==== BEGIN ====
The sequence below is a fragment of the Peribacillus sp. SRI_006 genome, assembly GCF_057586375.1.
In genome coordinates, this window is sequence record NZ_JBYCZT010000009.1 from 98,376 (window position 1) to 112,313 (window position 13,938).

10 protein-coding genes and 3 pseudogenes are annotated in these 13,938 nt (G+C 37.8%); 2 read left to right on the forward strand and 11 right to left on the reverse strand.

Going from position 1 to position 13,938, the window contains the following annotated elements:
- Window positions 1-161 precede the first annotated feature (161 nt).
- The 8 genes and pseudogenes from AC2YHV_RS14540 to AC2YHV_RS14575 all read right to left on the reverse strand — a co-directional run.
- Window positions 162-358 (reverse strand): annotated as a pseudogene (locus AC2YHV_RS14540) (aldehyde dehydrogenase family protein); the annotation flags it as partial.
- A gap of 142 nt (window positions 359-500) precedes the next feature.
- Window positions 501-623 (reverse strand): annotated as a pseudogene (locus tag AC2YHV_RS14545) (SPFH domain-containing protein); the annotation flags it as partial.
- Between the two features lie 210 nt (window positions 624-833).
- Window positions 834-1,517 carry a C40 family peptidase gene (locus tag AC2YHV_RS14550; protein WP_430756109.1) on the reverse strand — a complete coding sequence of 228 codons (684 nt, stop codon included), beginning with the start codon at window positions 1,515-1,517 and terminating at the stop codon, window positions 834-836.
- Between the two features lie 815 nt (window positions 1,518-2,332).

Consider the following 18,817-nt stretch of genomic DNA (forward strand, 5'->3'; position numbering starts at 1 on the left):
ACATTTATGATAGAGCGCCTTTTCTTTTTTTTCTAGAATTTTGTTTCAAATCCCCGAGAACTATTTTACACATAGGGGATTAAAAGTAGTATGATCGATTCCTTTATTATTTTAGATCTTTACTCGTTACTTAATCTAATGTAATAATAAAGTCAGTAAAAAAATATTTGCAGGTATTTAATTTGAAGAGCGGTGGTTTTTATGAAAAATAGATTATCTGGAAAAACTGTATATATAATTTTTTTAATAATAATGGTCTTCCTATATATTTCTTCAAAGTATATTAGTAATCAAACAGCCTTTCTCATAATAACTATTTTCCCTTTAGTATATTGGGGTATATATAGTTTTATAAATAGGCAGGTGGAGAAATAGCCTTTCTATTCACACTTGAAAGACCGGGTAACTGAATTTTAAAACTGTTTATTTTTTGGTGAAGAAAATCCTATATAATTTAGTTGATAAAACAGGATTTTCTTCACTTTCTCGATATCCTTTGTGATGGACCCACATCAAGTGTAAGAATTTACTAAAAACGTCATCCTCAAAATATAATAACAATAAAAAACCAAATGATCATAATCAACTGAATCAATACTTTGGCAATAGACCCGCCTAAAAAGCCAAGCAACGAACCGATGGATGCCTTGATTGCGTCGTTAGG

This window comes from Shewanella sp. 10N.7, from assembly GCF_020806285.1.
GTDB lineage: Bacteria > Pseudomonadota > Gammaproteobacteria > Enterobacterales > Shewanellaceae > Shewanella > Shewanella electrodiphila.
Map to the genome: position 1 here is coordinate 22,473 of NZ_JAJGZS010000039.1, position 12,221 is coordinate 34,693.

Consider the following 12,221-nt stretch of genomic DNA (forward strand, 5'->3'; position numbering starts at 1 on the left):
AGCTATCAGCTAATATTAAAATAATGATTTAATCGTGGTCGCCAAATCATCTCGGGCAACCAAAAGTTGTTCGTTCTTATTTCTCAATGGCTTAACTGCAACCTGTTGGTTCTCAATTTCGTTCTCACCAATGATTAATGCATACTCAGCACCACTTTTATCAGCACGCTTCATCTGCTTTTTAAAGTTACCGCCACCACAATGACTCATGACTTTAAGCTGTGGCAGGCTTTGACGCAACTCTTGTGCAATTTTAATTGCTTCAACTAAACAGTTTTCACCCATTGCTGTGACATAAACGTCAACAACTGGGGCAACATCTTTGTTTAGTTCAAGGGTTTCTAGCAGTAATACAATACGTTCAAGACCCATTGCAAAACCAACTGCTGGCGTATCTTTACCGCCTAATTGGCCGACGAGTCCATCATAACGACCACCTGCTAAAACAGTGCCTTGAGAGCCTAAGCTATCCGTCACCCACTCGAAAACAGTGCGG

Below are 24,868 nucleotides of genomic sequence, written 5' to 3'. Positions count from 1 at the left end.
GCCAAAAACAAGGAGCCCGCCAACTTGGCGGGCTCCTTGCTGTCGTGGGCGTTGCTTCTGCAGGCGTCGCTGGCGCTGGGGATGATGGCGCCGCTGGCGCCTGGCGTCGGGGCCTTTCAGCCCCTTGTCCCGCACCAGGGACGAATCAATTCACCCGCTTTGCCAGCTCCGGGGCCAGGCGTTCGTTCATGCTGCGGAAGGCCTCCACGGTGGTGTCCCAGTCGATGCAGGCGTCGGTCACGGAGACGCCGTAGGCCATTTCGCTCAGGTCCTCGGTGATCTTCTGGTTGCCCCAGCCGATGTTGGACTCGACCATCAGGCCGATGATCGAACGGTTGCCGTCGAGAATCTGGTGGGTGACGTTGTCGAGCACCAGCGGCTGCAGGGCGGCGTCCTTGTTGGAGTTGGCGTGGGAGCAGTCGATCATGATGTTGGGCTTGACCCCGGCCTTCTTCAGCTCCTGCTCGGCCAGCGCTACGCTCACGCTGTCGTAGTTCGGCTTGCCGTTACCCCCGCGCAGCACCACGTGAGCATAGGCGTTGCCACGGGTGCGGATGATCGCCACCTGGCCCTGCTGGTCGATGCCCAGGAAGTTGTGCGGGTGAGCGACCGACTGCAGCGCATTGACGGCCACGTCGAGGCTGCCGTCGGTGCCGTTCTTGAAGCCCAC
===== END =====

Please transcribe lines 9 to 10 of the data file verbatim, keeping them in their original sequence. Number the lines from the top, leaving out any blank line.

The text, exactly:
- Window positions 501-623 (reverse strand): annotated as a pseudogene (locus tag AC2YHV_RS14545) (SPFH domain-containing protein); the annotation flags it as partial.
- Between the two features lie 210 nt (window positions 624-833).